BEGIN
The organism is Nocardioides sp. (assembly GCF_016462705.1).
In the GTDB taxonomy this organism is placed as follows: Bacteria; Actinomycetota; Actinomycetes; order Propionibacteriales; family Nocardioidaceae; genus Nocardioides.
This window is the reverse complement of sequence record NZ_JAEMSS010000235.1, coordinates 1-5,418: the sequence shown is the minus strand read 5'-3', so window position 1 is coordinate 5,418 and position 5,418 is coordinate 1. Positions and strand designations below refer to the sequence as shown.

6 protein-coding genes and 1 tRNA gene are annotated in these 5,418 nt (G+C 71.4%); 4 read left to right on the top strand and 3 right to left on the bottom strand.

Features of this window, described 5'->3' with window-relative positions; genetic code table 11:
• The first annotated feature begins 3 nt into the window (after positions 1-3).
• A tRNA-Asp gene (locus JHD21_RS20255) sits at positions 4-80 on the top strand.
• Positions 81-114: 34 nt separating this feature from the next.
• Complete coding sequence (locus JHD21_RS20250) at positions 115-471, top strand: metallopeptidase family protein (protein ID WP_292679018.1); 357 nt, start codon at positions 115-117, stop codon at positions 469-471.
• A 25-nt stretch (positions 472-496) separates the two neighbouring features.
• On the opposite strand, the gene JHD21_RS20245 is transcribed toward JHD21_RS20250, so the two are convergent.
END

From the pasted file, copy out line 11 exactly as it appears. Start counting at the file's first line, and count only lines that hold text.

• On the opposite strand, the gene JHD21_RS20245 is transcribed toward JHD21_RS20250, so the two are convergent.